Career professionals stress experience

By Ethan Simmons, Staff Writer

As summer inches closer, some students look to lock down relevant work experiences to bolster their future employability. Career advisers want students to keep their employment options open, even if job titles do not contain the word “internship.”

The lure of experiential learning opportunities proves their impact through statistics. Sixty-eight percent of 2018 graduates interned during their time at the University, and 36 percent of graduates received a full-time job from an experiential learning opportunity, according to the 2017-18 Illini Success annual report.

Kirsten Wilcox, director of LAS Humanities Professional Resource Center, advises students to explore a variety of internships as their skills may match a job not specifically listing their major. However, she encourages experience above all else, which allows students to realize which aspects of work they like and dislike.

“Students have this assumption that if you’re going to be employed, your major has to name a career, and that’s just wrong,” Wilcox said. “Internships can be a way to get professional experience. They’re not the only way.”

Director of the Career Center Jenny Neef helps students articulate the value of their non-internship work experiences. The Career Center’s #TheWayYouSayIt campaign shows students how to express their service positions in a way that highlights work abilities they acquired.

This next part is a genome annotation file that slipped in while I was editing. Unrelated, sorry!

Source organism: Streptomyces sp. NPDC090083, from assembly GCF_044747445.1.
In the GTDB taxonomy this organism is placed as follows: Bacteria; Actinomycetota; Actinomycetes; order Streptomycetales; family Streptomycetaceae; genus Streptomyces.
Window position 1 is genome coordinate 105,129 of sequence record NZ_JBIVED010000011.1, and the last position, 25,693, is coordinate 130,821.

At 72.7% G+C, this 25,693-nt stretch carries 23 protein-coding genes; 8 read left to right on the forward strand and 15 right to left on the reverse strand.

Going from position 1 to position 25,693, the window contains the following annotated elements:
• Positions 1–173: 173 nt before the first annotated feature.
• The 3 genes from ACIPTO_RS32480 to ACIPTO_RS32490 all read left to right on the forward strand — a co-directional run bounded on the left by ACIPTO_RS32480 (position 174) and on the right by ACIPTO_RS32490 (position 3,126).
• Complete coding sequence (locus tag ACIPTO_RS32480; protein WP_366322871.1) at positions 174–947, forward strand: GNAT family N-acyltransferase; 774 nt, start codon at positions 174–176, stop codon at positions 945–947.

“There’s a lot of value in experiences where students classify it as ‘just a job,’” Neef said.

Advisers acknowledge entering some industries requires long internships, sometimes unpaid. Brian Neighbors, director of career development for LAS, said he wants students to explore these opportunities if they fulfill legal guidelines outlined by the Department of Labor.

“(We encourage students) to be thoughtful and to know all of their options,” Neighbors said. “There are unpaid internships that are ways for students to get into a certain industry.”

Under the Fair Labor Standards Act, unpaid internships are fair game in profiting companies if the internships include educational training or academic credit. There cannot be any expectation of compensation.

Though Fact Sheet #71 of the FLSA lays out the legal guidelines, what makes an unpaid internship worth taking? Wilcox said working for a meaningful mission with mentorship opportunities is a good place to start.  

For many students, unpaid internships are not financially feasible. Neighbors said LAS officials have discussed introducing scholarships for students who take unpaid internships.

For the time being, advisors encourage students to practice empowerment and get the most they can from their labor.

“It’s also really important that students can recognize when they are being taken advantage of or when they’re in a situation where it’s really not about learning, it’s really not a valuable experience,” Neef said. “That’s for paid and unpaid internships.”

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